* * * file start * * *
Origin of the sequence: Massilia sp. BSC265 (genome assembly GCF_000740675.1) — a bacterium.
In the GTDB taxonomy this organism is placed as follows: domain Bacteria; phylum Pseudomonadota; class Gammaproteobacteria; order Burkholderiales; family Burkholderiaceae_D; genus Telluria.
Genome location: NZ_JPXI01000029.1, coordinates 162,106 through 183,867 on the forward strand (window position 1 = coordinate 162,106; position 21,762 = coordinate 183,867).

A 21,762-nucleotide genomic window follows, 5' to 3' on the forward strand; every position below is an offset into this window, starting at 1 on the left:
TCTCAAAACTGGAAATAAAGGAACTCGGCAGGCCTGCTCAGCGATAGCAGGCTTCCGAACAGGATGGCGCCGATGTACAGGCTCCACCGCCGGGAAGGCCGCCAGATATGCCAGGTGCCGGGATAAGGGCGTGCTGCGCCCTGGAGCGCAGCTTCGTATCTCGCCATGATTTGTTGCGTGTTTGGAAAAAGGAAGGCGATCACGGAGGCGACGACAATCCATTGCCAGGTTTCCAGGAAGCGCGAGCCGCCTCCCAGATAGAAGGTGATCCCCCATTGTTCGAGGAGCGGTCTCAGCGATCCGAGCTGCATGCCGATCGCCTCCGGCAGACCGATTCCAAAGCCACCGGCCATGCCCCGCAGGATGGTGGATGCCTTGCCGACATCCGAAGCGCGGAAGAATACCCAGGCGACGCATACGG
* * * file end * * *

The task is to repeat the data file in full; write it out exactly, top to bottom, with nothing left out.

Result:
Origin of the sequence: Massilia sp. BSC265 (genome assembly GCF_000740675.1) — a bacterium.
In the GTDB taxonomy this organism is placed as follows: domain Bacteria; phylum Pseudomonadota; class Gammaproteobacteria; order Burkholderiales; family Burkholderiaceae_D; genus Telluria.
Genome location: NZ_JPXI01000029.1, coordinates 162,106 through 183,867 on the forward strand (window position 1 = coordinate 162,106; position 21,762 = coordinate 183,867).

A 21,762-nucleotide genomic window follows, 5' to 3' on the forward strand; every position below is an offset into this window, starting at 1 on the left:
TCTCAAAACTGGAAATAAAGGAACTCGGCAGGCCTGCTCAGCGATAGCAGGCTTCCGAACAGGATGGCGCCGATGTACAGGCTCCACCGCCGGGAAGGCCGCCAGATATGCCAGGTGCCGGGATAAGGGCGTGCTGCGCCCTGGAGCGCAGCTTCGTATCTCGCCATGATTTGTTGCGTGTTTGGAAAAAGGAAGGCGATCACGGAGGCGACGACAATCCATTGCCAGGTTTCCAGGAAGCGCGAGCCGCCTCCCAGATAGAAGGTGATCCCCCATTGTTCGAGGAGCGGTCTCAGCGATCCGAGCTGCATGCCGATCGCCTCCGGCAGACCGATTCCAAAGCCACCGGCCATGCCCCGCAGGATGGTGGATGCCTTGCCGACATCCGAAGCGCGGAAGAATACCCAGGCGACGCATACGG